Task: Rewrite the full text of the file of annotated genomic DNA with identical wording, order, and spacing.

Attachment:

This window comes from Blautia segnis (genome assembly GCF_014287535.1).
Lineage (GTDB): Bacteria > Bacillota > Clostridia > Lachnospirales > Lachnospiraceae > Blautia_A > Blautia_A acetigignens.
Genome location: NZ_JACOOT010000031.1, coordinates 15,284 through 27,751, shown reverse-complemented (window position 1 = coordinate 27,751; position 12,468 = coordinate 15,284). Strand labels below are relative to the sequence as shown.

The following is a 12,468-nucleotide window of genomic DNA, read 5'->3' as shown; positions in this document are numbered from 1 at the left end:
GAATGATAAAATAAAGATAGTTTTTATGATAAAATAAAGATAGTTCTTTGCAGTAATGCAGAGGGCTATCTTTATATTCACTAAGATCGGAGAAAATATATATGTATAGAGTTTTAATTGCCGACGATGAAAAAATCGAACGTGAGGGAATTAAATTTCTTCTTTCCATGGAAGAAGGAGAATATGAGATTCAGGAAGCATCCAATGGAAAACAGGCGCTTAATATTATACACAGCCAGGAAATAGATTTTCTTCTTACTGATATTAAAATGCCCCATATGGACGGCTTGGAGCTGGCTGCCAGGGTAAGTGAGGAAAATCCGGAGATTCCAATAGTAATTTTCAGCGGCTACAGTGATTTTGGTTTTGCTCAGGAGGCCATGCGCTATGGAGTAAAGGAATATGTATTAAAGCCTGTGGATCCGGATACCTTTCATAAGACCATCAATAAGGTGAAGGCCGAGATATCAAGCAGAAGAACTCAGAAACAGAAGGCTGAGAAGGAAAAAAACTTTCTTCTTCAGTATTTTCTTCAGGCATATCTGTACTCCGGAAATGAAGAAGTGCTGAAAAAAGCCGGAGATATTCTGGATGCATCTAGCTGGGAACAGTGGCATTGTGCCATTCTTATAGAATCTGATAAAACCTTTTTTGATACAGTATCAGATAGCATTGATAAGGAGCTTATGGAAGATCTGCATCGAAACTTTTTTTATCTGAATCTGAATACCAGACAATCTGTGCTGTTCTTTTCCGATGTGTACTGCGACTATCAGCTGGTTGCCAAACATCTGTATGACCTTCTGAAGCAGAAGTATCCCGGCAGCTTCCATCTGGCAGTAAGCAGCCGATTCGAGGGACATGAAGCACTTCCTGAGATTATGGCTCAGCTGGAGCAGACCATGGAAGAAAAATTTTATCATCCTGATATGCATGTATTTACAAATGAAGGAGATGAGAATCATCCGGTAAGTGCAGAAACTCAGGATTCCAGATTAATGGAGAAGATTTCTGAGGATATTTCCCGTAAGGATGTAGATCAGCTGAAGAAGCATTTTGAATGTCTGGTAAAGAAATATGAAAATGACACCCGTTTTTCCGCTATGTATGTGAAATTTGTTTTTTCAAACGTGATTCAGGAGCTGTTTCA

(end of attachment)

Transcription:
This window comes from Blautia segnis (genome assembly GCF_014287535.1).
Lineage (GTDB): Bacteria > Bacillota > Clostridia > Lachnospirales > Lachnospiraceae > Blautia_A > Blautia_A acetigignens.
Genome location: NZ_JACOOT010000031.1, coordinates 15,284 through 27,751, shown reverse-complemented (window position 1 = coordinate 27,751; position 12,468 = coordinate 15,284). Strand labels below are relative to the sequence as shown.

The following is a 12,468-nucleotide window of genomic DNA, read 5'->3' as shown; positions in this document are numbered from 1 at the left end:
GAATGATAAAATAAAGATAGTTTTTATGATAAAATAAAGATAGTTCTTTGCAGTAATGCAGAGGGCTATCTTTATATTCACTAAGATCGGAGAAAATATATATGTATAGAGTTTTAATTGCCGACGATGAAAAAATCGAACGTGAGGGAATTAAATTTCTTCTTTCCATGGAAGAAGGAGAATATGAGATTCAGGAAGCATCCAATGGAAAACAGGCGCTTAATATTATACACAGCCAGGAAATAGATTTTCTTCTTACTGATATTAAAATGCCCCATATGGACGGCTTGGAGCTGGCTGCCAGGGTAAGTGAGGAAAATCCGGAGATTCCAATAGTAATTTTCAGCGGCTACAGTGATTTTGGTTTTGCTCAGGAGGCCATGCGCTATGGAGTAAAGGAATATGTATTAAAGCCTGTGGATCCGGATACCTTTCATAAGACCATCAATAAGGTGAAGGCCGAGATATCAAGCAGAAGAACTCAGAAACAGAAGGCTGAGAAGGAAAAAAACTTTCTTCTTCAGTATTTTCTTCAGGCATATCTGTACTCCGGAAATGAAGAAGTGCTGAAAAAAGCCGGAGATATTCTGGATGCATCTAGCTGGGAACAGTGGCATTGTGCCATTCTTATAGAATCTGATAAAACCTTTTTTGATACAGTATCAGATAGCATTGATAAGGAGCTTATGGAAGATCTGCATCGAAACTTTTTTTATCTGAATCTGAATACCAGACAATCTGTGCTGTTCTTTTCCGATGTGTACTGCGACTATCAGCTGGTTGCCAAACATCTGTATGACCTTCTGAAGCAGAAGTATCCCGGCAGCTTCCATCTGGCAGTAAGCAGCCGATTCGAGGGACATGAAGCACTTCCTGAGATTATGGCTCAGCTGGAGCAGACCATGGAAGAAAAATTTTATCATCCTGATATGCATGTATTTACAAATGAAGGAGATGAGAATCATCCGGTAAGTGCAGAAACTCAGGATTCCAGATTAATGGAGAAGATTTCTGAGGATATTTCCCGTAAGGATGTAGATCAGCTGAAGAAGCATTTTGAATGTCTGGTAAAGAAATATGAAAATGACACCCGTTTTTCCGCTATGTATGTGAAATTTGTTTTTTCAAACGTGATTCAGGAGCTGTTTCA